They have led the Irish team to greatness and back again and together will carry a nation’s World Cup hopes to Japan, but right now Rory Best is seeing one advantage in going up against Johnny Sexton.
When they lead their respective provinces out at the Aviva Stadium for Saturday’s Heineken Champions Cup quarter-final, it will be the first time the Ireland captain and one of his vice-captains have faced each other in a game of this stature. Being in opposite corners is exactly the type of challenge they’ll embrace, and Best can appreciate the irony.
“We will not be going out to target Johnny but I won’t be having to have that conversation with the ref about protecting Johnny,” he smiled.
Neither is likely to take a backward step in those discussions and referee Romain Poite can expect to hear it in stereo.
“It will be an interesting conversation we have when Poite at some stage I am sure will bring us both together to talk during the game,” Best said. “So we will see who can keep their cool in the middle of that!
“Look, Johnny is a fantastic leader within the Ireland squad and he has been doing a great job at Leinster. It will be very strange to be opposite him as opposing captain but look, he has more than earned the captaincy at Leinster.
“Ultimately we will obviously put pressure on him but we will try and put pressure on all of the Leinster team because if you go over one player in a team like that, there are 14 who are capable of picking you off.”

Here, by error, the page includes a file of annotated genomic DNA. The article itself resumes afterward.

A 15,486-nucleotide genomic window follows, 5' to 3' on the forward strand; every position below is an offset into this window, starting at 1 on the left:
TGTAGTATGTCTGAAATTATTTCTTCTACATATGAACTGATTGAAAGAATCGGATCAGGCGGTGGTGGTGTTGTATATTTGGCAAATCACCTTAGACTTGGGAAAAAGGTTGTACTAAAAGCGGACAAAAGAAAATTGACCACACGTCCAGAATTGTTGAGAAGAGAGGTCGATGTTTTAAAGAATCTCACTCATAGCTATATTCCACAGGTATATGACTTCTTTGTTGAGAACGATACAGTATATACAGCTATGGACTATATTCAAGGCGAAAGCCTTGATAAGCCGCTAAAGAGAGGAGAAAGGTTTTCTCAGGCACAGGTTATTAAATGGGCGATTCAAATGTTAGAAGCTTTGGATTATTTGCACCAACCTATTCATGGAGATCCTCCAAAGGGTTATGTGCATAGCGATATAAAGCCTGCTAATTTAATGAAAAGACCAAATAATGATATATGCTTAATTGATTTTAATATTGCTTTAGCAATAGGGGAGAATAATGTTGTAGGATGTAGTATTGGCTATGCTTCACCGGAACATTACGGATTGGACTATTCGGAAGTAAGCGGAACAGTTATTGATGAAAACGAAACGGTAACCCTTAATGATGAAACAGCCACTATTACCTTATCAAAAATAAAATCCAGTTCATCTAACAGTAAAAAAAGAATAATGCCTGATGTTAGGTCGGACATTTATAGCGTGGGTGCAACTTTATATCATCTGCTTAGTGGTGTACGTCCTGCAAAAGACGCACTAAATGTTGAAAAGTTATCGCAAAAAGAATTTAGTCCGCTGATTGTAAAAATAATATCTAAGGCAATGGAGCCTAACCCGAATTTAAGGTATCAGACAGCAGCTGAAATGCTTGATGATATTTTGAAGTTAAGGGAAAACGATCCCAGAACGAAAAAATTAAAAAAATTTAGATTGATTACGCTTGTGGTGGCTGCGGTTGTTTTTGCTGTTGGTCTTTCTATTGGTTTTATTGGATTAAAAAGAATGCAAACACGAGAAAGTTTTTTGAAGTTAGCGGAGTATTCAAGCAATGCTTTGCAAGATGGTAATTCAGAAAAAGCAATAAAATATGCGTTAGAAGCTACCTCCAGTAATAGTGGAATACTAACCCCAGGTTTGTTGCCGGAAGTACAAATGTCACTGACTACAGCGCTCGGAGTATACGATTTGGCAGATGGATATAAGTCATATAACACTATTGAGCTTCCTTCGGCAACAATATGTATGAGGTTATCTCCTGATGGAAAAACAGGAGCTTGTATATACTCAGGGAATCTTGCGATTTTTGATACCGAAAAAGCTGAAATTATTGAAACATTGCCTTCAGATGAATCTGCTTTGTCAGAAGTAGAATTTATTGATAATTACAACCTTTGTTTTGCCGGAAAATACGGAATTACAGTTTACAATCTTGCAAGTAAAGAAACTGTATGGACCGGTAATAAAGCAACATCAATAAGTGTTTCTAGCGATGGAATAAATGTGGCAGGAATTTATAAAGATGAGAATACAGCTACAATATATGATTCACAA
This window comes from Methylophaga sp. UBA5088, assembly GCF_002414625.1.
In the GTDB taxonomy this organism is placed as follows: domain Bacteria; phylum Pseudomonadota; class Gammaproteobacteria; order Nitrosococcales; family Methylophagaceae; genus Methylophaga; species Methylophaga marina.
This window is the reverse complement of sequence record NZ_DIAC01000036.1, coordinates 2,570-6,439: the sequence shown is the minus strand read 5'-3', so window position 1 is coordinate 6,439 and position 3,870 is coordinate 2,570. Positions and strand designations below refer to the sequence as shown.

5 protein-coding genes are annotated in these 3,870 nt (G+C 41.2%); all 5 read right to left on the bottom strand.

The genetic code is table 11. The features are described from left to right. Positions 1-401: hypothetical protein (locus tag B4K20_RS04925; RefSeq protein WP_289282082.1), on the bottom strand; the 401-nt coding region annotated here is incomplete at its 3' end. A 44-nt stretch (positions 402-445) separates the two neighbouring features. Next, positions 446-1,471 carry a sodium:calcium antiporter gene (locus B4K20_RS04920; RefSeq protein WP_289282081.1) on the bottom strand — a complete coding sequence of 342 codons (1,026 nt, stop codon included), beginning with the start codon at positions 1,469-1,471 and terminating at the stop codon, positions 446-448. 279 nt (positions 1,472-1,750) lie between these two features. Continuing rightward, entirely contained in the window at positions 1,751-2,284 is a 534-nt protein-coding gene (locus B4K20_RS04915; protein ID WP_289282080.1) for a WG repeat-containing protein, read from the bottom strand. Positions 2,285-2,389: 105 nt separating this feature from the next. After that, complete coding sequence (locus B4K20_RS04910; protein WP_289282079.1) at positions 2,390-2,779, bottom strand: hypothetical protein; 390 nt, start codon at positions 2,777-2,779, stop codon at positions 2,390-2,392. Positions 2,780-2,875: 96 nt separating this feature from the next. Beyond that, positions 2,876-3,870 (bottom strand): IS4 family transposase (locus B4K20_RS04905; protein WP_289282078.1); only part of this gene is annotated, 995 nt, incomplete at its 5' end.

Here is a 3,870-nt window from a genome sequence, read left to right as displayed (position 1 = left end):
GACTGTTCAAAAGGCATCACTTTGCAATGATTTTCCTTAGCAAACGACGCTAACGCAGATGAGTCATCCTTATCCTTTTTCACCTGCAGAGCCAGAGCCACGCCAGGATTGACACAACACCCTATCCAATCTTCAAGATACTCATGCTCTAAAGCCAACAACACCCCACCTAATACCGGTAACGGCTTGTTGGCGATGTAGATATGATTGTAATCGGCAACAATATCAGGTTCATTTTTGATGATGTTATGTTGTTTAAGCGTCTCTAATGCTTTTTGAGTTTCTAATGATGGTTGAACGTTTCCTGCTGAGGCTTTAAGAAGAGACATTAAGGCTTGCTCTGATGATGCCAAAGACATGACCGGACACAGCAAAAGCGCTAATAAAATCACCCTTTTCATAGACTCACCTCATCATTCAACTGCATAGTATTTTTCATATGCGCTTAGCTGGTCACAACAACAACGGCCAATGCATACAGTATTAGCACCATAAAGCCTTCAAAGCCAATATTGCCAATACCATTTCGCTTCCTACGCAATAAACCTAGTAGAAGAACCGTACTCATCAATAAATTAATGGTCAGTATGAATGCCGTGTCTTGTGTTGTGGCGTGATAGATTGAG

As World Player of the Year, Sexton endured criticism for some off-key performances in the Six Nations. Best, who revealed he has yet to make up his mind whether to play on for Ulster next season beyond the World Cup, insisted the team’s collective malaise was more to blame rather than individuals and predicts the out-half’s return to blue to coincide with a return to top form.
“Because Johnny and Conor (Murray) are among the best players in the world and seen as the lynchpin of their team, they get criticism, yet the criticism needs to fall on the (Ireland) team and why we didn’t function as a team.
“But Johnny Sexton have no doubt, is the man for the big occasion. We make a plan to put as much pressure as we can on this Leinster team, him included, but you know that he going to produce something. You can try to keep him quiet but you’re not going to keep him quiet for 80 minutes.”
Meanwhile, Iain Henderson will be given until the last possible moment to prove his fitness for Ulster’s first Champions Cup quarter-final in five years. The Ireland and Lions lock sprained a knee in the penultimate Six Nations game against France earlier this month and missed the defeat by Wales in Cardiff.
“It is day by day with him,” said Ulster assistant coach Dwayne Peel, “I think the call will be made on him later in the week”.
Louis Ludik is out with a leg injury but fellow centre Darren Cave, who also limped out of that game, is likely to be fit.